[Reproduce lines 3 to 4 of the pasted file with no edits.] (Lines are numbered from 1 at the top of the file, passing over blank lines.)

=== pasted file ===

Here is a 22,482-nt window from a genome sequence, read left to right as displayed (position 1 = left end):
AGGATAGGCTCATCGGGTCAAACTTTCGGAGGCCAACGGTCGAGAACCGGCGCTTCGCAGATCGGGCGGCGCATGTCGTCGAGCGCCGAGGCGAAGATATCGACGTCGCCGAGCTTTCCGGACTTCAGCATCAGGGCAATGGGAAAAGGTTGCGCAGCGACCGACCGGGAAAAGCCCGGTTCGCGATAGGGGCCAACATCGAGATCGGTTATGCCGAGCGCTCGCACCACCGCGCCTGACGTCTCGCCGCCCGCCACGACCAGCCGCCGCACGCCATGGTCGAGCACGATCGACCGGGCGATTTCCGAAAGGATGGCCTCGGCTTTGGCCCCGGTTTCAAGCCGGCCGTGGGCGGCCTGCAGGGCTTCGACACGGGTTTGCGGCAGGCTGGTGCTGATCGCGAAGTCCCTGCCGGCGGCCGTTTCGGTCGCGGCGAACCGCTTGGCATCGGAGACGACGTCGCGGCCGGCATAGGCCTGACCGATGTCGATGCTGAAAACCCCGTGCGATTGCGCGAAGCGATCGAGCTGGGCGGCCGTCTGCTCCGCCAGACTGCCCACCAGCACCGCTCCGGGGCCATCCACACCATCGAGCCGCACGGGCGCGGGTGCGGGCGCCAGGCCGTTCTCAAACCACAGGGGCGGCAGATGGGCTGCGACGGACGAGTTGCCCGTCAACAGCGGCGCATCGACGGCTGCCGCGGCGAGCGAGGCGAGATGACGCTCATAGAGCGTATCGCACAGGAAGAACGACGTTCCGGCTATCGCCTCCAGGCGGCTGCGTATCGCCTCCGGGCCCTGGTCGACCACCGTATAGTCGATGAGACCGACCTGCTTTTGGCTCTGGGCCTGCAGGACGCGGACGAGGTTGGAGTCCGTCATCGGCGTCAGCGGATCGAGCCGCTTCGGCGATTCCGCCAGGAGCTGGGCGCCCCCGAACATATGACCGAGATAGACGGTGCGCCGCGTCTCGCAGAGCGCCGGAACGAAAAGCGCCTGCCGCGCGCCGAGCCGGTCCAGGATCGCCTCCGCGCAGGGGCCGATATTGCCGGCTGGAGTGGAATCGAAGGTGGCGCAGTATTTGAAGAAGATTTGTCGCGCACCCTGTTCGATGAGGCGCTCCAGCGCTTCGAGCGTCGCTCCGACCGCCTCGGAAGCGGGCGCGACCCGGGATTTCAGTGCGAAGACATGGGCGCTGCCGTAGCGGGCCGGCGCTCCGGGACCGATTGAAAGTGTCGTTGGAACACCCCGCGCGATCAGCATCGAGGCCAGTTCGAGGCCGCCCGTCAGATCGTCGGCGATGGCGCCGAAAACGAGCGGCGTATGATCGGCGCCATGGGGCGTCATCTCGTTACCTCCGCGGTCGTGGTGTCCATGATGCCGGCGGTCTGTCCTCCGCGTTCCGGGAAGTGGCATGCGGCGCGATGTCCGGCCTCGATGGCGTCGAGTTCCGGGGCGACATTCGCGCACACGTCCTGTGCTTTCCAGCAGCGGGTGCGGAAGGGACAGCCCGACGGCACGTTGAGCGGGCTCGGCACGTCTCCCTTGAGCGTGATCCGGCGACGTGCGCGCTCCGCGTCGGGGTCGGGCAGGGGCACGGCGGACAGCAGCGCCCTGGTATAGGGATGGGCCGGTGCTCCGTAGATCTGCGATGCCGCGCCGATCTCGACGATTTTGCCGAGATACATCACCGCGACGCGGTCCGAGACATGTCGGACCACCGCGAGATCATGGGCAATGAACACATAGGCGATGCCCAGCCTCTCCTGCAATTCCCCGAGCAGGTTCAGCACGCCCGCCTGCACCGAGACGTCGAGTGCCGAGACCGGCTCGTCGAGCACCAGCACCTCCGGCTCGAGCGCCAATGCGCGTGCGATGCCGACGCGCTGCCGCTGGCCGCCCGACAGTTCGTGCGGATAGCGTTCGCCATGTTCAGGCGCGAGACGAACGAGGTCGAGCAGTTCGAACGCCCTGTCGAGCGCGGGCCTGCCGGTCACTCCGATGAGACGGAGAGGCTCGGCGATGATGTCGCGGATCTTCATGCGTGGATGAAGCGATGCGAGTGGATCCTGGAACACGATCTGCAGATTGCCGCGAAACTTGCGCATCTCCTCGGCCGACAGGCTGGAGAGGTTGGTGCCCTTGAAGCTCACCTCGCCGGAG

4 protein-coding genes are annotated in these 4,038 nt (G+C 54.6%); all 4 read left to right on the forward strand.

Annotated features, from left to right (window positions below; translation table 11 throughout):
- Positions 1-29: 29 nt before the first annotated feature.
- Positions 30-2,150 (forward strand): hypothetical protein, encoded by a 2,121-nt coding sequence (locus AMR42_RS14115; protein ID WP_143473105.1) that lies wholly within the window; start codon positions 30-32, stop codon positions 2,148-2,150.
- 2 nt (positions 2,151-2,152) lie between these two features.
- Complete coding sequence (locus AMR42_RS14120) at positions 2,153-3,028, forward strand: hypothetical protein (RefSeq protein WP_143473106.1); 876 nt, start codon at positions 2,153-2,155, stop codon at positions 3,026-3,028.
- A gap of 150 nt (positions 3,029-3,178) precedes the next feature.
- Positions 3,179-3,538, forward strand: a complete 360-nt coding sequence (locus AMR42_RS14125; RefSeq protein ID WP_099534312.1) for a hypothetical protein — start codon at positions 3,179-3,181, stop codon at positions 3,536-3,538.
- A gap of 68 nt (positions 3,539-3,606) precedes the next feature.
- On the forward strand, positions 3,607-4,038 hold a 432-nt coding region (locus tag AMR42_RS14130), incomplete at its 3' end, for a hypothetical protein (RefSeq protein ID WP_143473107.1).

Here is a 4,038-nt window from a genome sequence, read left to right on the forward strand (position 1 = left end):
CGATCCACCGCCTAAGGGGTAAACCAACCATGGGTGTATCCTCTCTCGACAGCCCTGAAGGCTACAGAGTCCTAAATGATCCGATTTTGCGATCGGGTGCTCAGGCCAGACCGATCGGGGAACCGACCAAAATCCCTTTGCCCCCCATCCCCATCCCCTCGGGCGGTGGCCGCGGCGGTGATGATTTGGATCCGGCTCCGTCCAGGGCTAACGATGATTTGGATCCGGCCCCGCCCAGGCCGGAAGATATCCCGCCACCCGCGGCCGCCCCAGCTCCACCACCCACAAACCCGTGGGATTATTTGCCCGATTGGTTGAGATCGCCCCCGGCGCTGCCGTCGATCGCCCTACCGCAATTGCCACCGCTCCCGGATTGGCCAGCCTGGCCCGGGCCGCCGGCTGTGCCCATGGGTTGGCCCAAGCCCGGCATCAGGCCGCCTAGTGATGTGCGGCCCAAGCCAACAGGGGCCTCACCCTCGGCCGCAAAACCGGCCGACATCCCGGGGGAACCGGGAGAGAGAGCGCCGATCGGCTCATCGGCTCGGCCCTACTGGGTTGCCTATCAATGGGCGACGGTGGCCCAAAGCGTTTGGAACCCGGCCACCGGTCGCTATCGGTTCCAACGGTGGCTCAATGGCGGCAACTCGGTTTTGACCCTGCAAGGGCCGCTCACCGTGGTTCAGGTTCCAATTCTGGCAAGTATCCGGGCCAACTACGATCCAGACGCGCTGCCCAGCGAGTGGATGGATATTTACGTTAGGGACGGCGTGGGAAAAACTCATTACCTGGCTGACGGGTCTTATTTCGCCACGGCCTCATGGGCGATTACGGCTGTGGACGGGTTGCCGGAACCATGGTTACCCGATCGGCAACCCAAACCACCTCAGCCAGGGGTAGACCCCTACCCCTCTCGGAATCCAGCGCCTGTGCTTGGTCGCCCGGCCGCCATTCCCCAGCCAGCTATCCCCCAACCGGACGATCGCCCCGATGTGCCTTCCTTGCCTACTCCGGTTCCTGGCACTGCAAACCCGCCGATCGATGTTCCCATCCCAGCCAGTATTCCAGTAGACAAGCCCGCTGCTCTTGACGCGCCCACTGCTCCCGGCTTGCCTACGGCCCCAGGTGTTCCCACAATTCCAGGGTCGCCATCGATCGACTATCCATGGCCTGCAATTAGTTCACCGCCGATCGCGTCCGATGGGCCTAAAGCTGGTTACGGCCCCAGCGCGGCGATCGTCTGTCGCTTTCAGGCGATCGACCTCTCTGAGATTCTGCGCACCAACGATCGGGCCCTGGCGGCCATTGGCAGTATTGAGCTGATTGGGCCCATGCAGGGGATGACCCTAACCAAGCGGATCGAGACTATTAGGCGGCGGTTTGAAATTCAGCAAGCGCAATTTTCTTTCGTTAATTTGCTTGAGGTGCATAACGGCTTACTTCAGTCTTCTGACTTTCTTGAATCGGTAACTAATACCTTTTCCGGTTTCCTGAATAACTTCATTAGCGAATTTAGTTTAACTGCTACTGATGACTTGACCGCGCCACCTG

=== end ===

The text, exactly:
4 protein-coding genes are annotated in these 4,038 nt (G+C 54.6%); all 4 read left to right on the forward strand.

Annotated features, from left to right (window positions below; translation table 11 throughout):